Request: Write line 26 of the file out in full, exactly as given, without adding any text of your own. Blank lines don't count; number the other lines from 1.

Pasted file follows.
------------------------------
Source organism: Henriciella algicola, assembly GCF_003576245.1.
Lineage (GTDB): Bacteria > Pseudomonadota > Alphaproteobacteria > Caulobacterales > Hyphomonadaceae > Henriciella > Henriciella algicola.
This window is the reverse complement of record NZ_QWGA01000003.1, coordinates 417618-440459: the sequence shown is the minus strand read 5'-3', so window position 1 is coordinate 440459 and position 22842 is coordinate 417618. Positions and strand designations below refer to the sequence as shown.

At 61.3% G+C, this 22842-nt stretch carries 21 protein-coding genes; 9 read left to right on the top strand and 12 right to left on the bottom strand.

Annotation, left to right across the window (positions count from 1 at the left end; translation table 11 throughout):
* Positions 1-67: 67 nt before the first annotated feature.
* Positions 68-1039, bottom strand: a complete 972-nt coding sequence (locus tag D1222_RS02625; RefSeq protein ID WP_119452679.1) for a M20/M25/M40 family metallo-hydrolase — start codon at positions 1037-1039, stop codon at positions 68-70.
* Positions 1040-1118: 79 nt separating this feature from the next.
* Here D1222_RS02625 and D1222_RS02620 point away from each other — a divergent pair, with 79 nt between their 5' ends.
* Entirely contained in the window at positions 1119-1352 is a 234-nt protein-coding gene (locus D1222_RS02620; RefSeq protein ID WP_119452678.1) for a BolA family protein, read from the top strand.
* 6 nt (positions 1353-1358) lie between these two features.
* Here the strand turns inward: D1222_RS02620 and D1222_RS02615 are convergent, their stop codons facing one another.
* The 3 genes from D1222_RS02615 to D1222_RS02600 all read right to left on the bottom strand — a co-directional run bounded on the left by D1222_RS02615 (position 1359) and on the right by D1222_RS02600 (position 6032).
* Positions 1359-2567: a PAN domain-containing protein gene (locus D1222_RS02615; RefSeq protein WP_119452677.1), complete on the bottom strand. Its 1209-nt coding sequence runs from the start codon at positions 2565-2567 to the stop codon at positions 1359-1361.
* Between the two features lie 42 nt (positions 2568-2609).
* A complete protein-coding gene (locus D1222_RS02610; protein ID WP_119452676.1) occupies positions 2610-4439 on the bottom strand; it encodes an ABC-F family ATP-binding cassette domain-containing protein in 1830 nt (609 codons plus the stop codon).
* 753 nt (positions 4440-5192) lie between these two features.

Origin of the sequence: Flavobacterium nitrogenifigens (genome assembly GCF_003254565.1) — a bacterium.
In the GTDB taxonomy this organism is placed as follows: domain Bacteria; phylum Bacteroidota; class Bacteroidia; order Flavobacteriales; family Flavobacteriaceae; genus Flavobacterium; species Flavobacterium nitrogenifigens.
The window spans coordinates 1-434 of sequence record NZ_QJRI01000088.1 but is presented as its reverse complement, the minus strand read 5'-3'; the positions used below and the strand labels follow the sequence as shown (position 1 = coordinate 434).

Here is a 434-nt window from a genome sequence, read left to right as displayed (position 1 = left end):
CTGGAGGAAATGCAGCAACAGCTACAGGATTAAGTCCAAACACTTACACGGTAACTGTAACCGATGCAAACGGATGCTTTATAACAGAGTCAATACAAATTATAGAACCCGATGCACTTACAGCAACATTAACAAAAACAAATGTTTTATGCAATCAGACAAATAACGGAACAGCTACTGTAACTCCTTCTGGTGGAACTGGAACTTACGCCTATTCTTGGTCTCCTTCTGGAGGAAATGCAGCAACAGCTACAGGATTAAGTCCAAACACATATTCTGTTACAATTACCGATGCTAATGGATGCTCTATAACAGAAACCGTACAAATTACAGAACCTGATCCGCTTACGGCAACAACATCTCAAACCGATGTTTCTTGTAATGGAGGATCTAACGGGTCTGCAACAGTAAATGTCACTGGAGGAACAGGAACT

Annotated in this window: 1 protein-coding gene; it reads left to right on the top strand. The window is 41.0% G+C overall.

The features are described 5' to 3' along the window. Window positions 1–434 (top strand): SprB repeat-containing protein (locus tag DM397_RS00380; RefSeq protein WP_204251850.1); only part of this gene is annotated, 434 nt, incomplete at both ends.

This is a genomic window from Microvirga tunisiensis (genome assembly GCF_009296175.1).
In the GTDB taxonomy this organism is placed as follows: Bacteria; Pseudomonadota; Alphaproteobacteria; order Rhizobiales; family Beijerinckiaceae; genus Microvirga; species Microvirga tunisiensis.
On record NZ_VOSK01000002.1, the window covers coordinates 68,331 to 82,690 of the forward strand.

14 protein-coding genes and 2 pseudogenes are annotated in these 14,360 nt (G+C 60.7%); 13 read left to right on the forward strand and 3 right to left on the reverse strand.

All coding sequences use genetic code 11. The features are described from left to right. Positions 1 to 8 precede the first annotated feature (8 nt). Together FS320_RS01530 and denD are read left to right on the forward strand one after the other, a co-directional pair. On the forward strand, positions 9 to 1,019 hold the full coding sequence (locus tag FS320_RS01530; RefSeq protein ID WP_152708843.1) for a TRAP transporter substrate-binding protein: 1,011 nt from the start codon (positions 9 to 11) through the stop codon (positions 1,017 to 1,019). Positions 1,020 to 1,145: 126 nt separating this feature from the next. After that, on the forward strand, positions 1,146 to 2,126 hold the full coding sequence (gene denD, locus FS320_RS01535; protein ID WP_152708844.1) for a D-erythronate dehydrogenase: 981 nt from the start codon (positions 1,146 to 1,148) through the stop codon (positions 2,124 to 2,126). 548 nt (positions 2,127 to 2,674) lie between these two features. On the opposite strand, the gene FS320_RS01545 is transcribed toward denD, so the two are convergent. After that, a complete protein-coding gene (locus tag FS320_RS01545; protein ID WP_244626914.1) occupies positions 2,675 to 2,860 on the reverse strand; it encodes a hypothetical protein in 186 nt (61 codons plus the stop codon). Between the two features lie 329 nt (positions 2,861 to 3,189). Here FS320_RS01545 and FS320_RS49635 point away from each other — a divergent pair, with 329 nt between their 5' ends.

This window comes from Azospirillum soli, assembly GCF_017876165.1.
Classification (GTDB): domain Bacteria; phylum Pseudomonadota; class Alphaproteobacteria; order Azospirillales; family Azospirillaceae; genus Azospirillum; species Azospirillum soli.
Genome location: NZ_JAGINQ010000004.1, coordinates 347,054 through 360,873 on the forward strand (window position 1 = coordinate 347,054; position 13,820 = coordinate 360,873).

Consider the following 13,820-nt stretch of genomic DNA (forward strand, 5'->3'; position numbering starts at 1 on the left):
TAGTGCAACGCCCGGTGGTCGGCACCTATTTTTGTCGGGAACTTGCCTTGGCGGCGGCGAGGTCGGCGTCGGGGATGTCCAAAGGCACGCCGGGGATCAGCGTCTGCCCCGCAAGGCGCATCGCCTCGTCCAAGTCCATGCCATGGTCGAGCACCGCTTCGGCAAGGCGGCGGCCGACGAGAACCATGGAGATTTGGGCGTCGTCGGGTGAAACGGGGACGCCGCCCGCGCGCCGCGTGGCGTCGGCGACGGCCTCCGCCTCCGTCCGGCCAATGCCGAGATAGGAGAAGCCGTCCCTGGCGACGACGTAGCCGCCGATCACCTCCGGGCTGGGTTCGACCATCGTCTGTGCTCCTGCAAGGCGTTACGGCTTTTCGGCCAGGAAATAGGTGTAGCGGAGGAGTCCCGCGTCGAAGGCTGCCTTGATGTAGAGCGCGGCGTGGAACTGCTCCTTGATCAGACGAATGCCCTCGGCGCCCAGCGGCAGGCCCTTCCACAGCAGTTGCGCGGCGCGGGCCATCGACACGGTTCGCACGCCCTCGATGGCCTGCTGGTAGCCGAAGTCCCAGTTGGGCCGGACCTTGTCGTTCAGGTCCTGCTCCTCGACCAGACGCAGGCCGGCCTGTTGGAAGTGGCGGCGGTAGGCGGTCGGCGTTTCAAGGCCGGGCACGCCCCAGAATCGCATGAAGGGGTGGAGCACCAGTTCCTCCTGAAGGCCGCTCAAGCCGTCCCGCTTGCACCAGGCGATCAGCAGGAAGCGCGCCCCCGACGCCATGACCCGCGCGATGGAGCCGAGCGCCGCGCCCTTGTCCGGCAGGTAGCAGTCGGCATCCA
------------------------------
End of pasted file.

In the GTDB taxonomy this organism is placed as follows: Bacteria; Pseudomonadota; Alphaproteobacteria; order Rhizobiales; family Beijerinckiaceae; genus Microvirga; species Microvirga tunisiensis.